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Rafael De la Garza-Ramos, Risheng Xu, Seba Ramhmdani, Thomas Kosztowski, Mohamad Bydon, Daniel M. Sciubba, Jean-Paul Wolinsky, Timothy F. Witham, Ziya L. Gokaslan and Ali Bydon

18 years undergoing 3- or 4-level ACDF for treatment of cervical spondylosis with myelopathy and/or radiculopathy (n = 166). Exclusion criteria were 1) patients with a history of previous cervical spine surgery (n = 19), 2) patients with neck pain only (n = 10), and 3) patients with less than 12 months of follow-up (n = 40). Patients undergoing ACDF following trauma, tumor resection, or primary spinal infections, patients undergoing corpectomy with cage reconstruction, and patients undergoing combined (anterior-posterior) approaches were not included in this study

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Mohamad Bydon, Mohamed Macki, Rafael De la Garza-Ramos, Daniel M. Sciubba, Jean-Paul Wolinsky, Ziya L. Gokaslan, Timothy F. Witham and Ali Bydon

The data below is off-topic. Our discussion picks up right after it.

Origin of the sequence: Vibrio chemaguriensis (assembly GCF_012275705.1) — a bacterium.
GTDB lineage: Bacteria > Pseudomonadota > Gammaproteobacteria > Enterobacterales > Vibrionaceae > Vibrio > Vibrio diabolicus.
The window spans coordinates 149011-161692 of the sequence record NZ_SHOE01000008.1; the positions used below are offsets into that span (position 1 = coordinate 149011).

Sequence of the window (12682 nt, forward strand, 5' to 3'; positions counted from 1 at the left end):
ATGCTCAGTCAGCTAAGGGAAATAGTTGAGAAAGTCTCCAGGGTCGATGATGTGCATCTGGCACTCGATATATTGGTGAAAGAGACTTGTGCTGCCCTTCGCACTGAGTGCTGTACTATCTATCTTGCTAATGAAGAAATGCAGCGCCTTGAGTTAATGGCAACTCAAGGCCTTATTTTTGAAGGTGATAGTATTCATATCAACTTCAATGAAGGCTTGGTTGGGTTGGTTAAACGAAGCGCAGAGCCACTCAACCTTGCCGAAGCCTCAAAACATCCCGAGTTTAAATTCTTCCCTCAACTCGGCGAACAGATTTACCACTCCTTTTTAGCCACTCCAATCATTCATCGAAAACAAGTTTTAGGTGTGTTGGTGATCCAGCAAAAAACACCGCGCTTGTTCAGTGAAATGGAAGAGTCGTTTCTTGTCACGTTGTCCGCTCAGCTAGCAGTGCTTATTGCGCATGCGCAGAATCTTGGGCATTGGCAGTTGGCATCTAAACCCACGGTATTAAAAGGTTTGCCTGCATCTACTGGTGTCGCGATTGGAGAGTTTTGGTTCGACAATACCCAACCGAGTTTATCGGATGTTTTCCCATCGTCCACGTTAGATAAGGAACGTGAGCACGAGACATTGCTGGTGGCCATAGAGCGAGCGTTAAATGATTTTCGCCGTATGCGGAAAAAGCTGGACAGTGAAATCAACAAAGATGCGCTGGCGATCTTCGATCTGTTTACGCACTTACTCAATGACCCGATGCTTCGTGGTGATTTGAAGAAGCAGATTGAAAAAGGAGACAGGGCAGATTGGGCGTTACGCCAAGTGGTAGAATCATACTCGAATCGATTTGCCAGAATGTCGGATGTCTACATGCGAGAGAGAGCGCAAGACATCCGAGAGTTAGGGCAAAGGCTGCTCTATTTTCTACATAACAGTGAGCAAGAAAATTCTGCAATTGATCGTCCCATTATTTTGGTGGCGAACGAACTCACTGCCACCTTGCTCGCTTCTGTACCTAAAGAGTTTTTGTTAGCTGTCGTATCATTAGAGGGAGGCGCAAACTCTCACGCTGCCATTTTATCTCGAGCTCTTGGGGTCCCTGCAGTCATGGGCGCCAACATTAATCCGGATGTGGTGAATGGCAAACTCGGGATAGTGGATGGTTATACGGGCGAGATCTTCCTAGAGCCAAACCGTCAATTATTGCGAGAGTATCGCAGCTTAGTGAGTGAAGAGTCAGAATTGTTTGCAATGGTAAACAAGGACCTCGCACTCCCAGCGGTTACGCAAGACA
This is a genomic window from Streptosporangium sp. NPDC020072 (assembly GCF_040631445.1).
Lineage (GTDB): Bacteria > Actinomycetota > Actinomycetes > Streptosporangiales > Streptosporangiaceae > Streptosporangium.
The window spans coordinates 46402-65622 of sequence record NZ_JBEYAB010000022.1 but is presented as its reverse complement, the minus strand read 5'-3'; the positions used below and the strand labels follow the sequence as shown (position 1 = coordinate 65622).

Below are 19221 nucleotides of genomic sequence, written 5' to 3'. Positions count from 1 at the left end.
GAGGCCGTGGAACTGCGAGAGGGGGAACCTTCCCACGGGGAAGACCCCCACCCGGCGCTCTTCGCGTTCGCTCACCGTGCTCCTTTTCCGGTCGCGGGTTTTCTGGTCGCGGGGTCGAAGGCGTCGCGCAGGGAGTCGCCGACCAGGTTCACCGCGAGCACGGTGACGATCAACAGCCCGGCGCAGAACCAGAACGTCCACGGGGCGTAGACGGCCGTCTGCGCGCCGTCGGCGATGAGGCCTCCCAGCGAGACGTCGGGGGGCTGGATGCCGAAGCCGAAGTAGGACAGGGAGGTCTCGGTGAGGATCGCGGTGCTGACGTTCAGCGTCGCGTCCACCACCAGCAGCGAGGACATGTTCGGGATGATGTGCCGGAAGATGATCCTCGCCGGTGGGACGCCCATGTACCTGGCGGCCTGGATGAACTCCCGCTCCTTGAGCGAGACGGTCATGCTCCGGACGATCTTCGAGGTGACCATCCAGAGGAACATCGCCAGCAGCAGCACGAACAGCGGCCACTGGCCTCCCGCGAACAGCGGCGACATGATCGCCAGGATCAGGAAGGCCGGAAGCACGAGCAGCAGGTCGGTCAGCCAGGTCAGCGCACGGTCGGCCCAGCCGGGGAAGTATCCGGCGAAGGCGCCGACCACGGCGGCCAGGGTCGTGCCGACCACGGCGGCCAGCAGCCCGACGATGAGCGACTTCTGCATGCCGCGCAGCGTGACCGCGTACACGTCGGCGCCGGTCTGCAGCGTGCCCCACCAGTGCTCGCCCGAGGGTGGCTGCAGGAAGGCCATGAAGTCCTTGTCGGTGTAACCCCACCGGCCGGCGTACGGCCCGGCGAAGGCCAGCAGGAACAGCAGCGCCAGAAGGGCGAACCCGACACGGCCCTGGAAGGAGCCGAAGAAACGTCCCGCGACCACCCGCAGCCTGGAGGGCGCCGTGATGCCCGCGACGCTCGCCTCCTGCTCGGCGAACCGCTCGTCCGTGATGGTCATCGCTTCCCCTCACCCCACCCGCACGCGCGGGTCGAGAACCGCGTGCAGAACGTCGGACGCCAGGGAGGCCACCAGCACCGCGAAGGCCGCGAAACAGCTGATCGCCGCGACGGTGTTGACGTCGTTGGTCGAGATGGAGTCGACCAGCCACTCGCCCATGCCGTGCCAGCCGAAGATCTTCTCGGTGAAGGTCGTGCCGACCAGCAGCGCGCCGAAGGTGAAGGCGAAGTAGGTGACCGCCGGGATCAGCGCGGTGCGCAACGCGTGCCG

for reoperation included wound dehiscence, infection, hematoma, and progression of spinal degeneration. The latter was defined either as progression of the initial spinal disorder or as a spinal disorder at the adjacent segment. The primary end point of the study was to identify predictors of reoperation in patients who had previously undergone a lumbar laminectomy. However, as with all cohort studies, a follow-up bias may lead to underreporting of the true outcome rate (that is, the rate of reoperation). To minimize these errors, patients who did not return for